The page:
Striped Mayfly

The Striped Mayfly is one of Britain’s rarest mayflies.

This image is created by user Arp at observado.org, a global biodiversity recording project. [CC BY 3.0 (https://creativecommons.org/licenses/by/3.0)], via Wikimedia Commons

Latin name: Ephemera lineata

Description/identification

Like all mayflies the Striped Mayfly spends most of its life under water as a nymph, emerging as an adult in the summer. The nymphs grow up to 35mm and are cream coloured with dark markings and three long tails. Adults are up to 30mm in length and have two pairs of wings; strongly veined transparent front wings and a smaller pair of rear wings. Adults are usually seen emerging from the water in July.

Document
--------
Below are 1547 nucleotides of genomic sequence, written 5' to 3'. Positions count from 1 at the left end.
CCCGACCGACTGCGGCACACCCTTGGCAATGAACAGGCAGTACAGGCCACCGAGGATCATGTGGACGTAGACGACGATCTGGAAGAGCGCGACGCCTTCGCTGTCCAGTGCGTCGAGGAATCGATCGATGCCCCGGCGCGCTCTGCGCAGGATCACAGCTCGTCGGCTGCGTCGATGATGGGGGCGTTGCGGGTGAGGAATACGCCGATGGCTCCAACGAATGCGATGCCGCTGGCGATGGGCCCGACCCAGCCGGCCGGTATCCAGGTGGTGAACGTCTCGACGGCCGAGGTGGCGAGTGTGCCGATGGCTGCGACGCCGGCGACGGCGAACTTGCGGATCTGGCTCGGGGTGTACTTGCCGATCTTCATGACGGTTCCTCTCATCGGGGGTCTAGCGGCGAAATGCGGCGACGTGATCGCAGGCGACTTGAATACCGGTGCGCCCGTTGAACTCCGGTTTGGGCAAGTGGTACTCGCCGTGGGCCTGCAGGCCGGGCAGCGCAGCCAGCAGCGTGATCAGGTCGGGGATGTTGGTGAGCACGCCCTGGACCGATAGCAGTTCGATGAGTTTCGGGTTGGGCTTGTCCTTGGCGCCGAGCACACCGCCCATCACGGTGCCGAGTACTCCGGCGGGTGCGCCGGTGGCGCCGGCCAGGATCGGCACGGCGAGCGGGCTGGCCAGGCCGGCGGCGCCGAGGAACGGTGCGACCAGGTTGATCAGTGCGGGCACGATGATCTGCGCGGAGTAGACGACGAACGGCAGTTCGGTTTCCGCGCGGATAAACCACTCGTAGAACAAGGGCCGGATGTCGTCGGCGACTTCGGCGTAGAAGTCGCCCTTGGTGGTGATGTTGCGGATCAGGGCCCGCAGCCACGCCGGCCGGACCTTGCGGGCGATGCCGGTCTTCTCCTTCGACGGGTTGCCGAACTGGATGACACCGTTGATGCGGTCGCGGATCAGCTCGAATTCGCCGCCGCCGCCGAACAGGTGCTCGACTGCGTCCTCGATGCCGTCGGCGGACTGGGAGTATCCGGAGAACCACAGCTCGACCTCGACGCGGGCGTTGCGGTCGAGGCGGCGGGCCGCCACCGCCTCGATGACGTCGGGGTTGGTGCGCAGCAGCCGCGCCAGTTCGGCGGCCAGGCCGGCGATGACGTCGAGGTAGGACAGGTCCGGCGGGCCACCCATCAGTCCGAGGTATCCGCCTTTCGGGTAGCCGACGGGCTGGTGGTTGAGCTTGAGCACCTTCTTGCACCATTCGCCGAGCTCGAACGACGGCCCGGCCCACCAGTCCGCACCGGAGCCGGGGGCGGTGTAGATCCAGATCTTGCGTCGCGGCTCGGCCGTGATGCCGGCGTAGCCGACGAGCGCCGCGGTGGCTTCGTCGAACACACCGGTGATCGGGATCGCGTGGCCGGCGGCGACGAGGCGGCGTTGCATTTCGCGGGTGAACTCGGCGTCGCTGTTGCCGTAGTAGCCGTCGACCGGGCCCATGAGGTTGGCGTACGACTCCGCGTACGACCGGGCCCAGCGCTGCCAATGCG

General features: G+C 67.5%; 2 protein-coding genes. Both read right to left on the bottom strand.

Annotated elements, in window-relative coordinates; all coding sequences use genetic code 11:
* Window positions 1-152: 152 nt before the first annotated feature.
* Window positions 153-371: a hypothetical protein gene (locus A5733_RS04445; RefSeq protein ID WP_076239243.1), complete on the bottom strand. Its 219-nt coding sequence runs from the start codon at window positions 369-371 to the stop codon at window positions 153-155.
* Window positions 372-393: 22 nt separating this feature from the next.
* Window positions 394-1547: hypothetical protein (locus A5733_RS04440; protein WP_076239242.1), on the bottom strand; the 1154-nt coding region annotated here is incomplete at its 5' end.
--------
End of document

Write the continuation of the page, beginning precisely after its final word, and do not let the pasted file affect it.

Habitat

Striped Mayfly nymphs live in the pools and margins of large rivers. They dig tubular burrows in the substrate and feed by filtering fine particulate organic detritus from the water column.  

Distribution and threats

The Striped Mayfly is currently listed as Vulnerable in the Red Data Book for Great Britain. They are the rarest species of British mayfly. They are currently known to occur in the River Thames and the River Wye. Threats include loss of habitat and pollution.